Neither really added anything, and a Munari, adding a bit of bite to midfield, or a Forestieri, whizzing around up top to hold the ball up, would have been more suitable to the situation.
And then, with ten minutes to go, the unthinkable happened. A sodding Mexican wave.
To be clear, there are NO circumstances in which a Mexican wave is permissible. Aside from being lame, they show you are bored, that whatever event you’re at has lost your attention, and most of all that you no longer have an emotional interest in it.
This was, to remind you, ten minutes before the club was set to win their biggest ever silverware.
With a Mexican wave, the game is considered won.
There followed a yellow smoke bomb, and then when that was being cleared, another.
The side were fading. After over an hour of completely dominating, they lost the ability to hold onto the ball. There was no more overlapping, no more runs in behind; every short ball was misplaced, every mid-length ball was under-hit, and the majority of passes, big ol’ diags to Troy, came straight back at us.
We were one goal up, with our promotion rivals coasting at 3-0.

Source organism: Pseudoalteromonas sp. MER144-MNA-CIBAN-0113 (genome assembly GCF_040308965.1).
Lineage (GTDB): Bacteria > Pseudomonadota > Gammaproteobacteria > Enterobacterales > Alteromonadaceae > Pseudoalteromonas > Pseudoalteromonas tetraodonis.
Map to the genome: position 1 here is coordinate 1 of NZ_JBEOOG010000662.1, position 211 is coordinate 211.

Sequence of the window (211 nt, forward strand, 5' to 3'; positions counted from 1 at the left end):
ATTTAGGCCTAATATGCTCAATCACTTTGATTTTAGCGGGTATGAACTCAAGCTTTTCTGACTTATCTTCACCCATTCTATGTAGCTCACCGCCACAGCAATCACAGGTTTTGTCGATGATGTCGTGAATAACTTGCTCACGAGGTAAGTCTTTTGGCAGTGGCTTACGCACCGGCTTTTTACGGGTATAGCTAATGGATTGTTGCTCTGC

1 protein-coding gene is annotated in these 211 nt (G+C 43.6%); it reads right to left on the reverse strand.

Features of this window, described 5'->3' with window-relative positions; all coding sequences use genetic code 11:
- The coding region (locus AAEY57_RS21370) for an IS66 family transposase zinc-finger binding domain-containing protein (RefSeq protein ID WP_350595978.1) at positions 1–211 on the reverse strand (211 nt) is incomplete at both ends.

Watford, as those who have spent some time around the place will know, are not immune to giving up late leads, even if the act hasn’t reared its head too much of late.
What this team didn’t need was constant stoppages caused by things being thrown onto the pitch. What they didn’t need was a bloody Mexican wave. What they didn’t need was the crowd closing in on them, assembling at the hoardings and clambering up from the Lower Rous.
What came was clearly coming.
As Wednesday won a deep free-kick, the crème-de-la-crème of unneeded intrusions – some pissed-up toss pot waddling into the penalty area, waved through by the hundred lurking stewards – took the attention of the players when it was needed most.
While the stewards watched passively, it was Troy – arguably our best defender of set pieces – who was charged with getting the arsehole off the pitch.
You know what happened next.
And then, with the side desperately flooding forward for a winner, a corner was held up while some pre-teen among the crowd enveloping the pitch on the touchline stole the corner flag.
When it was all over, the pitch invasion went ahead. We’d failed, we’d all failed. Nothing was gained, everything was lost, and yet the pitch was flooded with fans with no interest in the result.